Article initially published by David Cook, images by Doug Breithaupt in June 2000.
Corgi - 917 #94-A
Now Porsche prepared an all-out assault on the world of top-level sports car racing. The factory's twin goals were to win the overall championship and take the sport's crown jewel, the Le Mans 24-hours, in the same season.
To do this, Porsche had to dig deep. The sporting authorities had decreed that entrants for the championship had to manufacture 25 examples of their cars. This was no problem for Ford and Ferrari who already had plenty of their models made. No one expected Porsche to overcome this hurdle, but of course they did, coming up with the most awesome racing weapon of that time.
Hot Wheels - 917 #6416
Ertl - 917 #1607
Yat Ming - 917 #1023
The type 917 used all of the aerodynamic and weight saving technology Porsche had and matched it with their largest engine yet: the 4.5 liter flat-12 (basically 2 flat-6s mated together). But they had to get all the examples together for FIA inspection before road testing could begin. Once on the track, test drivers almost went into shock! With so much power, noses lifted under acceleration while the tail would jump around under hard braking. Names like "monster", "ulcer", and "widow maker" were hung on these cars until sufficient aerodynamic modifications made them drivable. Early models probably resembled the Ertl, Hot Wheels and Guisval versions pictured here. The Pilen, Corgi, and Yat Ming models are type 917K's (kurz, German for short), while the beautiful Norev example is a "langheck", or long tail.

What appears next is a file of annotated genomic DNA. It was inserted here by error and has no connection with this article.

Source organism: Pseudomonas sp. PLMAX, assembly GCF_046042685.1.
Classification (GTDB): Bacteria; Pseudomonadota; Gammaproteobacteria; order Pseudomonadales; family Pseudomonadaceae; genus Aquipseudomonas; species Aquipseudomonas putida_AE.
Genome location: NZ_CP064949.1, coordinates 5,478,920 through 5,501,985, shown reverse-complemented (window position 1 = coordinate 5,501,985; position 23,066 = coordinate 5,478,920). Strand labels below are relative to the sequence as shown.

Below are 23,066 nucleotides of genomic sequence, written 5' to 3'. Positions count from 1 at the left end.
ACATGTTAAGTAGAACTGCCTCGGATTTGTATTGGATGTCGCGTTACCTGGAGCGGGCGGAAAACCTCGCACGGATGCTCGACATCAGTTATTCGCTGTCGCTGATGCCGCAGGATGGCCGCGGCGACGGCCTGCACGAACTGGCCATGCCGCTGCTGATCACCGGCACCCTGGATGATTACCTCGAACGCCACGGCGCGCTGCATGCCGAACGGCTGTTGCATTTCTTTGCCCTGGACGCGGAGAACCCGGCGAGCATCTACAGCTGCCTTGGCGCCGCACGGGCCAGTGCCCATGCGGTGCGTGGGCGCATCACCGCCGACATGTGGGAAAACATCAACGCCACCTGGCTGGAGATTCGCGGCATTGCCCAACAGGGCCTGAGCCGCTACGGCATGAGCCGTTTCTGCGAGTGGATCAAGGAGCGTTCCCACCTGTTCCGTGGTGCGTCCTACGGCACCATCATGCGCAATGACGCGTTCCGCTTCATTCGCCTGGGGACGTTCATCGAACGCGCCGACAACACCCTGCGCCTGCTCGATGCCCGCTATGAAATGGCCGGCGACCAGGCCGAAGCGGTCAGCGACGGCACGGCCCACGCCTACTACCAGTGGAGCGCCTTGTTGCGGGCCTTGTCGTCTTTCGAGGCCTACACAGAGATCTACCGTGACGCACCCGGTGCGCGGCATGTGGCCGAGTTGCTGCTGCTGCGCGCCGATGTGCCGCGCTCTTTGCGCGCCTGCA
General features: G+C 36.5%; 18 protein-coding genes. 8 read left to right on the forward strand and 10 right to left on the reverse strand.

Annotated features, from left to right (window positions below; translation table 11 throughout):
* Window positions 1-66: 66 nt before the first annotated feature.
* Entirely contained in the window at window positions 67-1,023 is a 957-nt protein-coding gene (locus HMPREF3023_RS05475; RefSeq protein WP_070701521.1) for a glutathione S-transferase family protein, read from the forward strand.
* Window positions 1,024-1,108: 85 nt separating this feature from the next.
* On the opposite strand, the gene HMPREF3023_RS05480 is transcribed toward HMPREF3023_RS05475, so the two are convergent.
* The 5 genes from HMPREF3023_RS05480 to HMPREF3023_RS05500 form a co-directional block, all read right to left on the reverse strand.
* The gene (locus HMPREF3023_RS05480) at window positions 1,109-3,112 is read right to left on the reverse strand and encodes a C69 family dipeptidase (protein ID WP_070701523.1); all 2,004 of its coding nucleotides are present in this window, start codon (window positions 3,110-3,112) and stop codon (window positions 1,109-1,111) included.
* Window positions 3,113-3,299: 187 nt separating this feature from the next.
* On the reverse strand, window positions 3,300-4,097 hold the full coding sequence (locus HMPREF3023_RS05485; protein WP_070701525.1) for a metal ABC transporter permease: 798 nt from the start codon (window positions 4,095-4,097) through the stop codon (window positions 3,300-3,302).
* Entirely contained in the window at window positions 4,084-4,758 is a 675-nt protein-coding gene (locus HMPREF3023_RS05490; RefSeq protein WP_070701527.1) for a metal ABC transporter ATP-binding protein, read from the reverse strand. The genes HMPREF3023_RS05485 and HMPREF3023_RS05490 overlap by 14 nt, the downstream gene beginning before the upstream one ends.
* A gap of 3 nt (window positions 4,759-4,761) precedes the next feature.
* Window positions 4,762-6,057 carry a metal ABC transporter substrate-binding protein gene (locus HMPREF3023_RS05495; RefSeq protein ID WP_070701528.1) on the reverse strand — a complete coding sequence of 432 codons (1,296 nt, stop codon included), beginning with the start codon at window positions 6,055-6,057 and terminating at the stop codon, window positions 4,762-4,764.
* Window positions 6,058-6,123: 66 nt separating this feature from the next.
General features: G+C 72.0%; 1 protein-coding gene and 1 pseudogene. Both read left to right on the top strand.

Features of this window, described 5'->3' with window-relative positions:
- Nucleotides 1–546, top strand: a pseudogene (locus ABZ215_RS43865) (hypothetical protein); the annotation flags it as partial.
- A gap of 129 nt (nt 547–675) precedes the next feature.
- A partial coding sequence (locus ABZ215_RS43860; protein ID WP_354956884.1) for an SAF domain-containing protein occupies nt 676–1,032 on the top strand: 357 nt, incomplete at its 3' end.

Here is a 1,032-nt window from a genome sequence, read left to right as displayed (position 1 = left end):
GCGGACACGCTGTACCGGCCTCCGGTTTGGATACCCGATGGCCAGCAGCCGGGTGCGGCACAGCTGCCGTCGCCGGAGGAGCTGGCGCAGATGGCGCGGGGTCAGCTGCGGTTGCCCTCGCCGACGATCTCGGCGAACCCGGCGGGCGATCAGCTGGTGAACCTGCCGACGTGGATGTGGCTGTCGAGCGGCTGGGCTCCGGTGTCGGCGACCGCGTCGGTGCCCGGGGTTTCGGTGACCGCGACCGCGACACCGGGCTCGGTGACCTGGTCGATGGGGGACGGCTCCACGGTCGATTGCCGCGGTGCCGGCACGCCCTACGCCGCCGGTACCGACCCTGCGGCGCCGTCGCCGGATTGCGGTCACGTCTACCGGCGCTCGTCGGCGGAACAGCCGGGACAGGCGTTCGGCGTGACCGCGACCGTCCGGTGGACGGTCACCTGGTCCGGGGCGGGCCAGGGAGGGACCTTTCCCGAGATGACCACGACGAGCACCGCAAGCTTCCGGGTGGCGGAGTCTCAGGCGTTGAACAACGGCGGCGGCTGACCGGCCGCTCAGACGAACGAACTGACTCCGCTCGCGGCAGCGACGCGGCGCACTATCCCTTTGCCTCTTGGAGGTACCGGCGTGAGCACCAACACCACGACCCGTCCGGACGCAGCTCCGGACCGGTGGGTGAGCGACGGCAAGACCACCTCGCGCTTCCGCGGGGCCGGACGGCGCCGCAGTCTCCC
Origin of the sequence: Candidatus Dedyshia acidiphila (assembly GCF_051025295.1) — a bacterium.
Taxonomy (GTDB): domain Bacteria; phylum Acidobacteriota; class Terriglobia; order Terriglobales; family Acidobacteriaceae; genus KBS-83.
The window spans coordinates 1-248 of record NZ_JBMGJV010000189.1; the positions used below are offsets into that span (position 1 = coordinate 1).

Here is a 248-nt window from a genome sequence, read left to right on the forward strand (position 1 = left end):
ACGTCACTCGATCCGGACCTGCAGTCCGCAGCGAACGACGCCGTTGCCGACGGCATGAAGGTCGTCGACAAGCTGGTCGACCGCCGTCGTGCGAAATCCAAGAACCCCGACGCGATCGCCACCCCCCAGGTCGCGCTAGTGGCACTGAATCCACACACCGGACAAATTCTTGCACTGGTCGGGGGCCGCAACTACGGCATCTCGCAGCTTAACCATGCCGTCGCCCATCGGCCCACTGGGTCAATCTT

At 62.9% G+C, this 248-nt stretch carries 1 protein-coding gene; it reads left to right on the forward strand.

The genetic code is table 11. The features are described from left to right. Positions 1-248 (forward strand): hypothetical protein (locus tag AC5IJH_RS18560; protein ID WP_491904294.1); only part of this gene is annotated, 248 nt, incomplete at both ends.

Porsche dominated the 1970 sports car season, winning 9 out of 10 qualifying events. They swept both 24-hour races, Daytona and LeMans, with 1-2 finishes. They repeated again in 1971, winning 8 out of 11 events, sweeping Daytona, Sebring and Le Mans for the second time.
Guisval - 917
Siku - 917 #1329
Norev - 917 #306854
(It says "Champion du Monde 1971 on the base with the following specs; 5000 ccm, 590 ps, 350 km/h)
Having accomplished their goals in the rest of the world, Porsche moved on to the strictly North American CanAm series with its unlimited engine formula. The flat-12 engine was enlarged and turbocharged to power these "spyder" (open cockpit) versions, with something like 1300 HP.The small scale examples shown here by Galgo and Siku are excellent representations; the Yat Ming engine looks a little different, but the sponsorship markings are very true. The CanAm had been a McLaren playground for years, but Porsche changed that, winning 6 out of 9 events in 1972. With McLaren out for 1973, Porsche won all 8 events.
Galgo - 917
Pilen - 917 #802
Yat Ming - 917 #1022
(It says Chevron on the base and Porshe on the nose. The engine is a bit fanciful.)
This worldwide domination had its price, however. Even with large sponsorship contracts from Gulf, L&M, and others, the costs of racing became burdensome for what was still a small, family owned manufacturer. The automotive landscape was changing with OPEC, rising gas prices, shrinking markets in the US and economic recessions. Factory racing was dropped while Porsche concentrated on its position as a road car producer.